Though the approach draws from several body and movement-oriented methods, it also incorporates theories and techniques from psychodynamic therapy, systems theory, and cognitive behavioral therapy, among others. This approach to treatment may be beneficial for adolescents, adults, or young children who are seeking therapy.
Created by American husband and wife dance instructors Albert and Diane Boyden Pesso, starting in about 1960, psychomotor therapy has evolved into an alternative discipline of body psychotherapy. Literally blending the root words “psycho,” or mind, and “motor,” or bodily movement, this technique has evolved into a complex method of analyzing a patient’s problems and conquering traumatic memories. A therapist guides patients through a series of motions or exercises used to gauge attitudes about certain memories, and then employs various verbal and nonverbal techniques to patch and balm any problems that are discovered.
Albert Pesso and Diane Boyden-Pesso pioneered this approach in 1961. The couple, who met as dance students and eventually married and opened their own studio, found that when they urged the dancers who belonged to their studio to express their inner emotions through movement, many of them were able to achieve some measure of psychological relief. The Pessos recognized that while dance could help people express emotional concerns, dance alone could not resolve those issues that were already present in the dancers’ lives.
They began development of an interactive therapeutic approach, one that utilized specific words or phrases, spatial relationships, movement, and physical touch from the external world as responses to the inner emotional deficits expressed by individuals in treatment. The goal of their approach to treatment is to provide people a safe, therapeutic environment in which people have the opportunity to form new body-based memories that are better able to satisfy any emotional needs that went unmet in their earlier years.
PBSP therapists believe that many of the mental and emotional concerns a person may experience in adulthood develop as a consequence of unmet emotional and developmental needs in early childhood. When childhood needs go unfulfilled in this way, according to psychomotor theory, the adult a person becomes may not be an accurate representation of their true self. One major tenet of PBSP is the idea that humans possess an innate knowledge of their basic needs, as well as an understanding of when a particular need should be met. When a person’s basic needs are not met, lasting memories of the negative experience may form, and these memories can have a significant impact on an individual throughout life.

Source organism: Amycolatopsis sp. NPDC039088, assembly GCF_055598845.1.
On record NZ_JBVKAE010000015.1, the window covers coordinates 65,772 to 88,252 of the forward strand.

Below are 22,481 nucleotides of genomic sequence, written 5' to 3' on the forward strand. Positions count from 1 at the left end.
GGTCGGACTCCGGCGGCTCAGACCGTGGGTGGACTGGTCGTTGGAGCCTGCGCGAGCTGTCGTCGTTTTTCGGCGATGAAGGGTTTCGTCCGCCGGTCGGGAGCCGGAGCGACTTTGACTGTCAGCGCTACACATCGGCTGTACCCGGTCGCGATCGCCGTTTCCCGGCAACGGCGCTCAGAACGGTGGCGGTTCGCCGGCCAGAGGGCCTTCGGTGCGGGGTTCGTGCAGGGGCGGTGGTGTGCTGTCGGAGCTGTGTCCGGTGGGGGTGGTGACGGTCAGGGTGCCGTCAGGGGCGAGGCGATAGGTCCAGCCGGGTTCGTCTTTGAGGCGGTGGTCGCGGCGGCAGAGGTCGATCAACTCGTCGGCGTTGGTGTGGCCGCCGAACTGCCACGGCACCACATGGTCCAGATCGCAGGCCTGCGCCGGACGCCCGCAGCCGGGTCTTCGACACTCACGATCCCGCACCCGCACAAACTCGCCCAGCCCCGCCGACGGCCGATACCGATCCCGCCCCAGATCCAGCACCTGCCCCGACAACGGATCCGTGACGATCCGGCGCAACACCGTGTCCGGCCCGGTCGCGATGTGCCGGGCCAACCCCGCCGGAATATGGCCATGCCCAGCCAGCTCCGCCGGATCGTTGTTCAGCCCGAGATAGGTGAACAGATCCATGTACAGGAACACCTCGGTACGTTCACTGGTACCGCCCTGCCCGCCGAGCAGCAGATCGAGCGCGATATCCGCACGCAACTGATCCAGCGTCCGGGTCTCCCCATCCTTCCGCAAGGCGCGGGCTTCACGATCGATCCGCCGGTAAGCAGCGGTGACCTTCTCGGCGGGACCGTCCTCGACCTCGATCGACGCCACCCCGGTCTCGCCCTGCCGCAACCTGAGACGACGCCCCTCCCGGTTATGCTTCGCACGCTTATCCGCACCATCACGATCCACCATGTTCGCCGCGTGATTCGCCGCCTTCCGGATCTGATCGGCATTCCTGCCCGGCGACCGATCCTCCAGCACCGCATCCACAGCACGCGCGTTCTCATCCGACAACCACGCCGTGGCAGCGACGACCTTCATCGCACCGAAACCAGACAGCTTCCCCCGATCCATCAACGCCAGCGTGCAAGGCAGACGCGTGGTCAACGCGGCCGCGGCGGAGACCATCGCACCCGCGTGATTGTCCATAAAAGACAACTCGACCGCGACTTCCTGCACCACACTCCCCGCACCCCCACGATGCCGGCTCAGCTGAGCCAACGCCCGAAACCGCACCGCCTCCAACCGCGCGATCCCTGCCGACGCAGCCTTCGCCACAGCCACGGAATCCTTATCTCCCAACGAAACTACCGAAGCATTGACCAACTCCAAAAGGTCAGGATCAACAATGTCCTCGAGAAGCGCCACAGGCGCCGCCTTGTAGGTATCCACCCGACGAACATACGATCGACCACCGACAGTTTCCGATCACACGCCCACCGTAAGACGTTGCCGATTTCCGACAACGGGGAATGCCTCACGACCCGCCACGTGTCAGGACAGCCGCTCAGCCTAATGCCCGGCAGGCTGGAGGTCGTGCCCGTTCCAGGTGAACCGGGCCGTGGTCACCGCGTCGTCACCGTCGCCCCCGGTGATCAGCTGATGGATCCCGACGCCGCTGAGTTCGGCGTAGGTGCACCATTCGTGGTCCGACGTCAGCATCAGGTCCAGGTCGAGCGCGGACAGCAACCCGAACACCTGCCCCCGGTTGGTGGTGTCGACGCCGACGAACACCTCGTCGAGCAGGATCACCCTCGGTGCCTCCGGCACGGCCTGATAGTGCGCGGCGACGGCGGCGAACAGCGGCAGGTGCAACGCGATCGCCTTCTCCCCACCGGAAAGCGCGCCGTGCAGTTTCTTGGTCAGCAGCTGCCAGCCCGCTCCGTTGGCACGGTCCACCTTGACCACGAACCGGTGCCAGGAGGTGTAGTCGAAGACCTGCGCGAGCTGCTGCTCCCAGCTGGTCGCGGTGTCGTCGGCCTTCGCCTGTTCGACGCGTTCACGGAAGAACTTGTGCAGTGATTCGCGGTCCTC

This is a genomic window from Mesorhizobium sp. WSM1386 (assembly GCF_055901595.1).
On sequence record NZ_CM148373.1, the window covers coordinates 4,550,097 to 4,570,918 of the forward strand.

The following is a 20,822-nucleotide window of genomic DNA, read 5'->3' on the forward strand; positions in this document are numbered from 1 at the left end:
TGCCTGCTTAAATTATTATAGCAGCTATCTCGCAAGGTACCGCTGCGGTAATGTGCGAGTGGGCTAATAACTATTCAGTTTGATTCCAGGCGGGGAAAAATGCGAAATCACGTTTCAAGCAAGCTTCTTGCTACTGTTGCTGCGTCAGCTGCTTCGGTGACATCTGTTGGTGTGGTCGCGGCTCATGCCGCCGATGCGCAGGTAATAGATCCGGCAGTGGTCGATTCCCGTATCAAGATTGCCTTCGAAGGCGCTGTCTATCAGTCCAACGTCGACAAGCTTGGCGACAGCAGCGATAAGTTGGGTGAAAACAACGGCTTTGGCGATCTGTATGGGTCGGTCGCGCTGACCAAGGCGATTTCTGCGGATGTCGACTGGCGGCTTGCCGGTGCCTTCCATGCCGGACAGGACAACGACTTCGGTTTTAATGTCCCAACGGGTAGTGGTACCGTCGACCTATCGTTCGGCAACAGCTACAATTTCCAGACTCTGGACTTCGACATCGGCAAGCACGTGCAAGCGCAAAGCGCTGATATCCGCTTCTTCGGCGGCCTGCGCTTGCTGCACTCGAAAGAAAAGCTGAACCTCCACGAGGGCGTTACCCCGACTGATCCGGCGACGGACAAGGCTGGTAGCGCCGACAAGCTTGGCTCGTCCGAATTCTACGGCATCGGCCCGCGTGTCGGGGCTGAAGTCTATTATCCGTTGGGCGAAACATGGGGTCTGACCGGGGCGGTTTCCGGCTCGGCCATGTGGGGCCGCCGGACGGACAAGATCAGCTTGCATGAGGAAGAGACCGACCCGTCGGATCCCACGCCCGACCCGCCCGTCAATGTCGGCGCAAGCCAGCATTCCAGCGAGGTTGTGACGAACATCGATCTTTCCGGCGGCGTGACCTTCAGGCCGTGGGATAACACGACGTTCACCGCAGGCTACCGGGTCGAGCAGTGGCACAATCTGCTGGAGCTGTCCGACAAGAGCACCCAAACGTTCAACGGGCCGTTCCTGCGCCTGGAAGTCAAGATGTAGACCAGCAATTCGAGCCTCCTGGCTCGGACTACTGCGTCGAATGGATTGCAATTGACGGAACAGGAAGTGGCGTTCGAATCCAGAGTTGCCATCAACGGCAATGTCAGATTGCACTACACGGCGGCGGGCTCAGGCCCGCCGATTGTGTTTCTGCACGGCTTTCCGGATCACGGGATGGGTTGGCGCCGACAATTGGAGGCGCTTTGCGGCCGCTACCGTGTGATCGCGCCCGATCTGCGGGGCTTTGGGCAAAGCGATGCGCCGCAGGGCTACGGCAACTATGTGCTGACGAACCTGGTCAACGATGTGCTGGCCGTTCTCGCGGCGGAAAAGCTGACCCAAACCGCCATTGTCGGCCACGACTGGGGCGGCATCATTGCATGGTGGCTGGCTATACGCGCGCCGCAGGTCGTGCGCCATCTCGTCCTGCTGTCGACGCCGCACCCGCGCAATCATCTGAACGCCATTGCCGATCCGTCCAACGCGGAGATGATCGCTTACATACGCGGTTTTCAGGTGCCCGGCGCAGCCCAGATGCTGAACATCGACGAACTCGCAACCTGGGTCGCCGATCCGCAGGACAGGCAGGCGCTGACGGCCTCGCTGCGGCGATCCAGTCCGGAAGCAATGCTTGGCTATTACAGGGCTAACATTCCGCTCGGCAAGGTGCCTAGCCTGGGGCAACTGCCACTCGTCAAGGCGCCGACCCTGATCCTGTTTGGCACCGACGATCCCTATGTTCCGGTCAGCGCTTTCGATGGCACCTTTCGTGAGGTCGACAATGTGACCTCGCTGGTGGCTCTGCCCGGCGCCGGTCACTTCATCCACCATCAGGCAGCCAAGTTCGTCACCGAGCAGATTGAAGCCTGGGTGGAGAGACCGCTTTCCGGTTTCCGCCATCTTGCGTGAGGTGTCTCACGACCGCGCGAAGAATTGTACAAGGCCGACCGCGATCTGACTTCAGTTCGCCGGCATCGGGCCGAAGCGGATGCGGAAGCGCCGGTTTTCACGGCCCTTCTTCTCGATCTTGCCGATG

Psychomotor therapy is designed to help people in treatment become more conscious of emotional and sensorimotor information to help them become better able to uncover and address their unique needs. Once the childhood memory of an unmet need is revealed, the therapist can use the acquired information to recreate an external version of the memory with the assistance of objects, other group members, or facilitators. People in treatment can then attempt to address unresolved conflicts, perform incomplete actions, process stagnated emotions, or receive the emotional support that was missing in childhood.
Some mental health professionals are wary of the possibility of retraumatization, but psychomotor therapy does not involve regression. People in treatment are simultaneously conscious of the historical memory as well as the fact that they are in the present, in the secure setting of the therapy room. The use of positive symbolic interactions is believed to help offset any psychological trauma a person may have experienced in early life, also suggesting that these new memories may be processed internally, alongside the original memory, as a more positive and affirming experience.